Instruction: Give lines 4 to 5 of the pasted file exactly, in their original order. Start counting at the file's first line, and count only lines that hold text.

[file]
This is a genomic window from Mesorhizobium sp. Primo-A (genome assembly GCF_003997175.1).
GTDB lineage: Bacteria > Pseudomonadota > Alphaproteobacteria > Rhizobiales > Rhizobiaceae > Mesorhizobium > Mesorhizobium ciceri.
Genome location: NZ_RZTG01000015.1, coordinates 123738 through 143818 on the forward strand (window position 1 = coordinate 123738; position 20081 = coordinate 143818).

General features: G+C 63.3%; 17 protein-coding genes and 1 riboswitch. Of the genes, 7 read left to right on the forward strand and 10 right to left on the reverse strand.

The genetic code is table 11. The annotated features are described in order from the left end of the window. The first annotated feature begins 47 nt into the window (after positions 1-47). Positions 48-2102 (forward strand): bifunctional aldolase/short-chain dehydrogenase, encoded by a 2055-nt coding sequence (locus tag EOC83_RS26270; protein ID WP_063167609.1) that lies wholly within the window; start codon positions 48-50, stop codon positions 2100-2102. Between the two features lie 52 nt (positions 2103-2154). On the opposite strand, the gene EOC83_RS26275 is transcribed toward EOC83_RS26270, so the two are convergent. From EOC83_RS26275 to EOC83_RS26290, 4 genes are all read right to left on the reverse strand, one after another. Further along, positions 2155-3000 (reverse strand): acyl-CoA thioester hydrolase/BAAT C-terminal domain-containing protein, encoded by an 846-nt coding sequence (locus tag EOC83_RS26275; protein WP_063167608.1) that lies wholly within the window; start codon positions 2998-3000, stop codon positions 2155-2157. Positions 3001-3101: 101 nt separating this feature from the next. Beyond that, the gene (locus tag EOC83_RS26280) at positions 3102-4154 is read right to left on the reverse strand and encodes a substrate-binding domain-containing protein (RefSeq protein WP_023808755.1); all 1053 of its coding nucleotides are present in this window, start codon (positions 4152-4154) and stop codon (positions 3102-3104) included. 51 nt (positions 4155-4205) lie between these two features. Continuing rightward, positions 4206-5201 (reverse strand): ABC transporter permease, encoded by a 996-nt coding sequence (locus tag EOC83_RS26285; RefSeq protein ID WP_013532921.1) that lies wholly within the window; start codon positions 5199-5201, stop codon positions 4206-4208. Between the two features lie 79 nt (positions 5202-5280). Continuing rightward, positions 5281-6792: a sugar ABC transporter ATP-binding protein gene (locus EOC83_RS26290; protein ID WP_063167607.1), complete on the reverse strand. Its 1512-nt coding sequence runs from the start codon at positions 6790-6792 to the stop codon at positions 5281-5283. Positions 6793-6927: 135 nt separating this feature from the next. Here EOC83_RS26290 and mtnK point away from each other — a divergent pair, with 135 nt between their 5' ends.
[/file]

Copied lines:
General features: G+C 63.3%; 17 protein-coding genes and 1 riboswitch. Of the genes, 7 read left to right on the forward strand and 10 right to left on the reverse strand.

The genetic code is table 11. The annotated features are described in order from the left end of the window. The first annotated feature begins 47 nt into the window (after positions 1-47). Positions 48-2102 (forward strand): bifunctional aldolase/short-chain dehydrogenase, encoded by a 2055-nt coding sequence (locus tag EOC83_RS26270; protein ID WP_063167609.1) that lies wholly within the window; start codon positions 48-50, stop codon positions 2100-2102. Between the two features lie 52 nt (positions 2103-2154). On the opposite strand, the gene EOC83_RS26275 is transcribed toward EOC83_RS26270, so the two are convergent. From EOC83_RS26275 to EOC83_RS26290, 4 genes are all read right to left on the reverse strand, one after another. Further along, positions 2155-3000 (reverse strand): acyl-CoA thioester hydrolase/BAAT C-terminal domain-containing protein, encoded by an 846-nt coding sequence (locus tag EOC83_RS26275; protein WP_063167608.1) that lies wholly within the window; start codon positions 2998-3000, stop codon positions 2155-2157. Positions 3001-3101: 101 nt separating this feature from the next. Beyond that, the gene (locus tag EOC83_RS26280) at positions 3102-4154 is read right to left on the reverse strand and encodes a substrate-binding domain-containing protein (RefSeq protein WP_023808755.1); all 1053 of its coding nucleotides are present in this window, start codon (positions 4152-4154) and stop codon (positions 3102-3104) included. 51 nt (positions 4155-4205) lie between these two features. Continuing rightward, positions 4206-5201 (reverse strand): ABC transporter permease, encoded by a 996-nt coding sequence (locus tag EOC83_RS26285; RefSeq protein ID WP_013532921.1) that lies wholly within the window; start codon positions 5199-5201, stop codon positions 4206-4208. Between the two features lie 79 nt (positions 5202-5280). Continuing rightward, positions 5281-6792: a sugar ABC transporter ATP-binding protein gene (locus EOC83_RS26290; protein ID WP_063167607.1), complete on the reverse strand. Its 1512-nt coding sequence runs from the start codon at positions 6790-6792 to the stop codon at positions 5281-5283. Positions 6793-6927: 135 nt separating this feature from the next. Here EOC83_RS26290 and mtnK point away from each other — a divergent pair, with 135 nt between their 5' ends.